We found that scores of learning ability are as specific as delayed recall scores in differentiating AD patients from elderly controls, although the sensibility of delayed recall is superior than learning ability (100% e 93,3%, respectively). This observation was also reported by Peterson et al.1, and it poses a theoretical question: In which point can we identify a disruption in the memory processes and what does remain intact in AD?
Our results point to a main impairment in the encoding process. The group of patients was not able to adequately encode information even when semantic descriptors were used to increase the depth of processing and this was clear when we analyzed their poor performance in the SumTR across the six trials. On the other hand, as AD patients were less benefited by cues than controls during recall, access impairment probably was not the main responsible for their failures in the six trials of the list learning. We did not analyze the benefit that patients had with cues in a within-group analysis, between SumTR and SumFR. However, their benefit was significantly lower than the controls. This conclusion also helps us to understand the findings concerning the loss of information and the rate in which it occurred.
Our results show that there was a loss of information when we compared the amount of items recalled at the sixth trial of the learning phase with those of the delayed phases (30 minutes and 24 hours) and that the decaying was significant only in the first 30 minutes, without additional loss from this moment to the next assessment at 24 hours. In our opinion, this pattern is in agreement with an encoding impairment, since those items not properly encoded were easily displaced from the transitory store in the hippocampus and not consolidated into a long-term storage. On the other hand, those items that were adequately encoded gained access and could be recalled from the long-term storage. Why some items could be deeply encoded and others could not may reflect a semantic impairment and a question of typicality of the chosen items.
We did not assess the typicality of items used in our test and, to our knowledge, this information is not available in Brazilian Portuguese. Two features were observed in our work, but not deeply studied and that could be of interest in this issue: a) all the subjects assessed, including those with AD, were able to name and identify all the figures when first presented to them, demonstrating that these figures belong to their lexical-semantic knowledge and b) AD patients made more semantic errors during the test, mainly of subordinate class. What has called our attention was that, very often, the same intrusions were consistently recalled by patients throughout the test, but were not computed as hints. This finding suggests us that patients were able to learn their own list, that was not exactly the one we presented to them, demonstrating that they did not seem to be able to semantically encode some of the items, substituting them by others of the same category, but maybe of more typicality.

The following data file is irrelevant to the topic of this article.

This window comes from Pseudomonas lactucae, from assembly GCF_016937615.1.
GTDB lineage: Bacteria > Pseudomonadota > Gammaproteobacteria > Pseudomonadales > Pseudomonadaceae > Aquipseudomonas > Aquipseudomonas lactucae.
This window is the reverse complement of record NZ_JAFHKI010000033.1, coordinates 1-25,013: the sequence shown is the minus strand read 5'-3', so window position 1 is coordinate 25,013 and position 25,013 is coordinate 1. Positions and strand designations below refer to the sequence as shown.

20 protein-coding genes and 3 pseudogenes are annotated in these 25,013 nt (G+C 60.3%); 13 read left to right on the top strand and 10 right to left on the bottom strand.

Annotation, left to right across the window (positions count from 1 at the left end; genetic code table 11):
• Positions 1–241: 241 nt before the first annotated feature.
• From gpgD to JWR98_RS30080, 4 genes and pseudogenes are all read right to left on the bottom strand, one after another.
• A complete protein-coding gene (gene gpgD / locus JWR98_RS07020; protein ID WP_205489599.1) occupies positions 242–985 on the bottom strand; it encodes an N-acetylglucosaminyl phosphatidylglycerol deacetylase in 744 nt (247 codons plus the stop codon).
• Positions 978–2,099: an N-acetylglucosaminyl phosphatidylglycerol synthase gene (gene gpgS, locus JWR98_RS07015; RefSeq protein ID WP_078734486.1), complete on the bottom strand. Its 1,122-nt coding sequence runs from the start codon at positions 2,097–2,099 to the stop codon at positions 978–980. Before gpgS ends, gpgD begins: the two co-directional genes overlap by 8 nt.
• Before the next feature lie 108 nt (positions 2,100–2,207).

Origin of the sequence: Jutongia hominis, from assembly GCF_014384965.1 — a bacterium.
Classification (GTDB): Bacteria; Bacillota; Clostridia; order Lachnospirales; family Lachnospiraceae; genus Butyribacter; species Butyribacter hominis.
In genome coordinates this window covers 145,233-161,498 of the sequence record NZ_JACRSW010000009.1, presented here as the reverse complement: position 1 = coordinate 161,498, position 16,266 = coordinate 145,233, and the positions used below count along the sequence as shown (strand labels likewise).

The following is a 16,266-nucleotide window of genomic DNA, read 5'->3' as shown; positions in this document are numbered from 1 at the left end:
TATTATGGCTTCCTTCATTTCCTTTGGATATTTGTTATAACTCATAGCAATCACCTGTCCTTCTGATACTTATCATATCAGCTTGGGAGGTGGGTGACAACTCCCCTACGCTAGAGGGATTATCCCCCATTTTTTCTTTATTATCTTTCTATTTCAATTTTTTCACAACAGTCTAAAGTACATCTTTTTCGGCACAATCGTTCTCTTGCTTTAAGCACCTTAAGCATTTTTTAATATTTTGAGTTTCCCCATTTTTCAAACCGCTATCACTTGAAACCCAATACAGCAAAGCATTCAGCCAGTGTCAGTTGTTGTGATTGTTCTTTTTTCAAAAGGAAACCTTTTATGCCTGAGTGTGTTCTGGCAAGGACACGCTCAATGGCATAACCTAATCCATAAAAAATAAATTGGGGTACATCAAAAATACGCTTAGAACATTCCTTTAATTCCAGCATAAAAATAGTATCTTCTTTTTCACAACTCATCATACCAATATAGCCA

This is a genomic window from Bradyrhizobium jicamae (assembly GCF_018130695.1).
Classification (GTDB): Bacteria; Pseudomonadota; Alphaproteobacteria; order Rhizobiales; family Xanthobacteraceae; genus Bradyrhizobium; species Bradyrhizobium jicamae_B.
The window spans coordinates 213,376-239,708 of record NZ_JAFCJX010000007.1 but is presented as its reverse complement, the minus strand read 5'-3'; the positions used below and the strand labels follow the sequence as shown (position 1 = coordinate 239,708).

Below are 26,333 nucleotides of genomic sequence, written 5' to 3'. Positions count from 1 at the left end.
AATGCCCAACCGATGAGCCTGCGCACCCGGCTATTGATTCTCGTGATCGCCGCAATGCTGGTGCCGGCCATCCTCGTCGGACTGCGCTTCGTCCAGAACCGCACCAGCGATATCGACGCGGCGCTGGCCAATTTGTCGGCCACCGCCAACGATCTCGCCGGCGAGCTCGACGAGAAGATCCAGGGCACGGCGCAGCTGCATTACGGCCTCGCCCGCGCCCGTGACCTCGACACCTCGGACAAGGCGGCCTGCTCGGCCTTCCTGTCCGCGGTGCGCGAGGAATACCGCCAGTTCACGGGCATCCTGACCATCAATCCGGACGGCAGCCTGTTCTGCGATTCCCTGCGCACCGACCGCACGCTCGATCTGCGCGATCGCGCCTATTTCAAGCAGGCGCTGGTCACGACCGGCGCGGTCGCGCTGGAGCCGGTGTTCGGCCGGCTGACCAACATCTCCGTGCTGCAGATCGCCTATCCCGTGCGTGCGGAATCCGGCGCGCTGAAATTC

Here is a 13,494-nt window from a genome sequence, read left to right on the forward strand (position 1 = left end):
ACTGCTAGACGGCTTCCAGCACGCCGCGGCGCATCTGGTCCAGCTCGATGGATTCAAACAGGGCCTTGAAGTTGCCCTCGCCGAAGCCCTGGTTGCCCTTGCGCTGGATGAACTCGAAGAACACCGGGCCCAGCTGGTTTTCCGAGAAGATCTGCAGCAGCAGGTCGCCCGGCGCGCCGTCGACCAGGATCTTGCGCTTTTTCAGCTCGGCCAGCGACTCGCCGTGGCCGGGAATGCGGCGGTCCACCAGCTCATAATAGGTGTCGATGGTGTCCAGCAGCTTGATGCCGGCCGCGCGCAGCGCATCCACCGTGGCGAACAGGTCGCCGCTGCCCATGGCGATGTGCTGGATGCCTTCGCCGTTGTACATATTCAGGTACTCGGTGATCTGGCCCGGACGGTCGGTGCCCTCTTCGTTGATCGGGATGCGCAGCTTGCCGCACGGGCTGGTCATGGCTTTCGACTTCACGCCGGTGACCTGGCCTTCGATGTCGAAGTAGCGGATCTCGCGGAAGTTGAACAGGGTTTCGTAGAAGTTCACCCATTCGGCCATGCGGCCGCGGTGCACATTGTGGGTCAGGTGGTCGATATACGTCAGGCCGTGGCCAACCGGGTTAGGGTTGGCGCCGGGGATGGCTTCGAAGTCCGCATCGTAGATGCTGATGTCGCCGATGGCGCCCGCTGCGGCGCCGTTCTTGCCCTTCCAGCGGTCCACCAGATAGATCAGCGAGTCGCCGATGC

Finally, delayed recall scores after 30 minutes and after 24 hours were not statistically different in AD patients, giving support to the hypothesis that accelerated forgetting is not a feature of AD.
1. Peterson RC, Smith GE, Ivnik RJ, Kokmen E, Tangalos EG. Memory function in very early Alzheimer's disease. Neurology 1994;44:867-872. [ Links ]
2. Rubin EH, Morris JC, Grant EA, Vendegna T. Very mild senile dementia of the Alzheimer type. Arch Neurol 1989;46:379-382. [ Links ]
3. Braak H, Braak E, Tilmazer D, De Vos RAI, Jansen ENH, Bohl J. Pattern of brain destruction in Parkinson's and Alzheimer's diseases. J Neural Transm 1996;103:455-490. [ Links ]
4. Hyman BT, Van Hoesen, GW, Damasio AR. Memory-related neural systems in Alzheimer's disease: an anatomic study. Neurology 1990;40:1721-1730. [ Links ]
5. Welsh K, Butters N, Hughes J, Mohs R, Heyman A. Detection of abnormal memory decline in mild cases of Alzheimer's disease: using CERAD neuropsychological measures. Arch Neurol 1991;48:278-281. [ Links ]